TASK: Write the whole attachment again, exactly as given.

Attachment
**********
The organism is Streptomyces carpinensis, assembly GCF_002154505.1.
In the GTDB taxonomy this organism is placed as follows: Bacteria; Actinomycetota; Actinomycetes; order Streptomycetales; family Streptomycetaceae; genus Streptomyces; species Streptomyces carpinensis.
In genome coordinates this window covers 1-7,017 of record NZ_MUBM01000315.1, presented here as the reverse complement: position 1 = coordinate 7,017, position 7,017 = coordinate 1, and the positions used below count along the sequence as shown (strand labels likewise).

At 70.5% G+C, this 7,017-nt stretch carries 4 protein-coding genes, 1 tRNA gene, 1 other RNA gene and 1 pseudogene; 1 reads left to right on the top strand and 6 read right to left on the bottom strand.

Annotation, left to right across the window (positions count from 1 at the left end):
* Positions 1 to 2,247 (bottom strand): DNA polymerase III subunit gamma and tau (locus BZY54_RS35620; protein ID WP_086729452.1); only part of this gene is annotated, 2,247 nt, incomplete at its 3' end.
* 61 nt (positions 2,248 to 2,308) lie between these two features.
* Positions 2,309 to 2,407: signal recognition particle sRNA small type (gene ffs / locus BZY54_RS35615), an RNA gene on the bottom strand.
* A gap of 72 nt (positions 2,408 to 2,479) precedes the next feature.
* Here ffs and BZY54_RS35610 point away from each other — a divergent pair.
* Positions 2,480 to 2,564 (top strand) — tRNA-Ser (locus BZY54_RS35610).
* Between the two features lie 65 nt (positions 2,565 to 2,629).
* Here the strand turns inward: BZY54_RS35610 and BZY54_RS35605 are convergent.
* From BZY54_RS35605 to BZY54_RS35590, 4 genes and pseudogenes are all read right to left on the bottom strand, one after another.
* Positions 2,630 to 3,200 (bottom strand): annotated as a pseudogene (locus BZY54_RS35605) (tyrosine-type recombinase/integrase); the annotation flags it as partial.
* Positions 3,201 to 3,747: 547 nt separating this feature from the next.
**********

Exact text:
The organism is Streptomyces carpinensis, assembly GCF_002154505.1.
In the GTDB taxonomy this organism is placed as follows: Bacteria; Actinomycetota; Actinomycetes; order Streptomycetales; family Streptomycetaceae; genus Streptomyces; species Streptomyces carpinensis.
In genome coordinates this window covers 1-7,017 of record NZ_MUBM01000315.1, presented here as the reverse complement: position 1 = coordinate 7,017, position 7,017 = coordinate 1, and the positions used below count along the sequence as shown (strand labels likewise).

At 70.5% G+C, this 7,017-nt stretch carries 4 protein-coding genes, 1 tRNA gene, 1 other RNA gene and 1 pseudogene; 1 reads left to right on the top strand and 6 read right to left on the bottom strand.

Annotation, left to right across the window (positions count from 1 at the left end):
* Positions 1 to 2,247 (bottom strand): DNA polymerase III subunit gamma and tau (locus BZY54_RS35620; protein ID WP_086729452.1); only part of this gene is annotated, 2,247 nt, incomplete at its 3' end.
* 61 nt (positions 2,248 to 2,308) lie between these two features.
* Positions 2,309 to 2,407: signal recognition particle sRNA small type (gene ffs / locus BZY54_RS35615), an RNA gene on the bottom strand.
* A gap of 72 nt (positions 2,408 to 2,479) precedes the next feature.
* Here ffs and BZY54_RS35610 point away from each other — a divergent pair.
* Positions 2,480 to 2,564 (top strand) — tRNA-Ser (locus BZY54_RS35610).
* Between the two features lie 65 nt (positions 2,565 to 2,629).
* Here the strand turns inward: BZY54_RS35610 and BZY54_RS35605 are convergent.
* From BZY54_RS35605 to BZY54_RS35590, 4 genes and pseudogenes are all read right to left on the bottom strand, one after another.
* Positions 2,630 to 3,200 (bottom strand): annotated as a pseudogene (locus BZY54_RS35605) (tyrosine-type recombinase/integrase); the annotation flags it as partial.
* Positions 3,201 to 3,747: 547 nt separating this feature from the next.